A bit of cloud in the red dirt sky


I wasn’t going to write this post because I believe you’d rather not hear me whine. However, Non-gardening, best friend (NGBF), Aimee, convinced me you might need to hear when I’m feeling a bit blue too. She planted tomatoes and herbs yesterday by the way, and they are in beautiful colored pots. Go Aimee!

Beyond the norm, I’ve been sprucing up because several Master Gardeners are coming to visit on their way to Bustani Plant Farm next Wednesday. Bustani is about forty-five minutes from here.

What I see in the back garden makes me very unhappy. With the crapemyrtles now Mini-Me sized, and several of the roses removed because of rose rosette, and others only eighteen inches tall from the extremely cold winter we had, the garden looks, well . . . very young.

Naked arbors everywhere

There are naked arbors everywhere. I may be forced to remove ‘Cl. Pinkie’ who has only one small, sickly cane.

My centerpiece is now a dead crapemyrtle.

The daylilies are monsters, and with their grassy foliage, seem to be taking over, but all of my structure plants are gone. Where ‘Zephirine Drouhin’ once reigned supreme on an entry arbor, Wisteria frutescens, American wisteria (planted last fall), sends up one lonely tendril. On the other side, I still have the remaining ‘Zephirine Drouhin.’ She appears healthy, but is only three feet tall, and I’m being generous. In the center of the back garden where the large pink crapemyrtle was the focal point, there is a dead tree. Its smooth bark reminds me of something in an old Western movie.You know, the dead tree next to the alkaline spring where everyone who drinks the water dies.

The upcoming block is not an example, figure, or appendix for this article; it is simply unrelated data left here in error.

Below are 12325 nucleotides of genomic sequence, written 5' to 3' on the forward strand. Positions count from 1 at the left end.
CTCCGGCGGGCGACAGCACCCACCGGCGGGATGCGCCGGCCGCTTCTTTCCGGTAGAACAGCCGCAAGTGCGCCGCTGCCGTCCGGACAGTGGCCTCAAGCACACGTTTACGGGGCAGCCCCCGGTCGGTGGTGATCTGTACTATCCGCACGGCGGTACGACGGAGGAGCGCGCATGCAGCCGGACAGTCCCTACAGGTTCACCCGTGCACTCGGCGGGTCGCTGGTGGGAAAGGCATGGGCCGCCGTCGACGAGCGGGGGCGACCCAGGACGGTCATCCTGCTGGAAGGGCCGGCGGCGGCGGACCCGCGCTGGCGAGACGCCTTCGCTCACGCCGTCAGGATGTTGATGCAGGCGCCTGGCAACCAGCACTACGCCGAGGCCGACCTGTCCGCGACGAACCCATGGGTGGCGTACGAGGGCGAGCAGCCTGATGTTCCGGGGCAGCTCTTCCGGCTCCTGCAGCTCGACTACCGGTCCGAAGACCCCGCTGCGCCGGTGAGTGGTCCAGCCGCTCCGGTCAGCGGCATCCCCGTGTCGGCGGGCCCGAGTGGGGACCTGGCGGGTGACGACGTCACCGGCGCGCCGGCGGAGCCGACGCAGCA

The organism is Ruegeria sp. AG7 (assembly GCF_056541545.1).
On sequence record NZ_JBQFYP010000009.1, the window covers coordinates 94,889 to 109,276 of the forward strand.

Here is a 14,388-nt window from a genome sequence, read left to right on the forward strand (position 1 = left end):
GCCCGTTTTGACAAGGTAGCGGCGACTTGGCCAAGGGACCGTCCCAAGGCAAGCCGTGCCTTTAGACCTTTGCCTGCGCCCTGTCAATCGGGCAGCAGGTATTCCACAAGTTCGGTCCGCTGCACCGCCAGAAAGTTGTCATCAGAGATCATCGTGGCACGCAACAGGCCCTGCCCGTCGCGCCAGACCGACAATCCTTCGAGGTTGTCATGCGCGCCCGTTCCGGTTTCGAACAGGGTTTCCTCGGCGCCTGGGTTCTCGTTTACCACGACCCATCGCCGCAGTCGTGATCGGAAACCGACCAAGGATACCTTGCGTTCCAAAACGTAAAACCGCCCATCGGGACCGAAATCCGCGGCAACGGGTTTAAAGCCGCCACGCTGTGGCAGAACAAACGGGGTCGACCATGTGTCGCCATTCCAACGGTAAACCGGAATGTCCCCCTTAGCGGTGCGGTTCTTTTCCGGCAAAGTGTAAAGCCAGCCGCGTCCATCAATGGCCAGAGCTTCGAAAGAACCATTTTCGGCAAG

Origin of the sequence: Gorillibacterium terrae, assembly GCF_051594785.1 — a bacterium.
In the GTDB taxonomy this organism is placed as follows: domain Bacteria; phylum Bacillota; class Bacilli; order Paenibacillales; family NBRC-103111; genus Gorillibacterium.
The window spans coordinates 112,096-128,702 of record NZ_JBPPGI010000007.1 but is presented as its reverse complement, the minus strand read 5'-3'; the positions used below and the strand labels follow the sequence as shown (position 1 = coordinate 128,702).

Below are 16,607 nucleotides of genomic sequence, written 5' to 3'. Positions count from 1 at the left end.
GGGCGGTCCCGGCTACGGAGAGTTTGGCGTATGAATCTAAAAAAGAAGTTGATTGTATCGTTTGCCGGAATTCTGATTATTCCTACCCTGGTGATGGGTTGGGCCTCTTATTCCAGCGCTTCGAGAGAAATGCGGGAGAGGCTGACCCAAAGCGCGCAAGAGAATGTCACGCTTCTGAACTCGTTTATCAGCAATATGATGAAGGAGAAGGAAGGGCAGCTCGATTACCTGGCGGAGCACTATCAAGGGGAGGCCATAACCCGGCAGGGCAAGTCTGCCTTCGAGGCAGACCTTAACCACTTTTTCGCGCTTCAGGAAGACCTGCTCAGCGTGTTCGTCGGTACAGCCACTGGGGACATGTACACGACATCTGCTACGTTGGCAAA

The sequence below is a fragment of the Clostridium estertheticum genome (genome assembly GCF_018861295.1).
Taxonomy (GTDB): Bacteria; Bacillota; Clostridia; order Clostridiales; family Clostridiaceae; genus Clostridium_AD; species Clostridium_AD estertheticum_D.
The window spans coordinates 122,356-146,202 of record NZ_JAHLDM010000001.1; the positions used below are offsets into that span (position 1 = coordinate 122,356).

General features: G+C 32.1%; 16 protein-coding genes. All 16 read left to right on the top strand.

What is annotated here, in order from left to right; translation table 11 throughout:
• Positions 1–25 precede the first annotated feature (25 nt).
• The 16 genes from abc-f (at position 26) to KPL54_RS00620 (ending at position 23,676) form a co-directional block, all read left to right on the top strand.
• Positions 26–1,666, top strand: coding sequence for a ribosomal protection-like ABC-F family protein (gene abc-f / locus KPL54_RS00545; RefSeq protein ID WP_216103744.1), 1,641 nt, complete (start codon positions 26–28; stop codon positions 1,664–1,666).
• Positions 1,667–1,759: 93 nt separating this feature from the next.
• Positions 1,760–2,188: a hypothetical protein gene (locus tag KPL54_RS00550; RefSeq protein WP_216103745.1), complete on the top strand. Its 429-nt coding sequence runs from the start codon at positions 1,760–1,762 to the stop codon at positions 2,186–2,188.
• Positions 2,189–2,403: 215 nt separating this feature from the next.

Okay, I’m exaggerating. Just a bit.

The other three crapemyrtles which were becoming centerpieces of each bed are small, but healthy. I should be grateful.

An overview of the back garden. Yard full of sun.

My dear Tennessee friend, Fairegarden, asked me if I could find even a ray of sunshine in all this change, and I laughed saying, “Yes, the garden is full of sun. I’m thinking of renaming it after xeric designer, Scott Calhoun‘s book, Yard Full of Sun.”

Scott lives in Arizona. I’m just sayin’.

The long view with a beautiful bench has Double Knockout roses.

I’m trying very hard to take the long view. Robin from Bumblebee blog reminded me it isn’t yet summer, and things will soon fill out. Steve Bender, that Grumpy Gardener from Southern Living, patted me on the shoulder at the Garden2Blog event, and said the crapemyrtles will make lovely large shrubs this summer.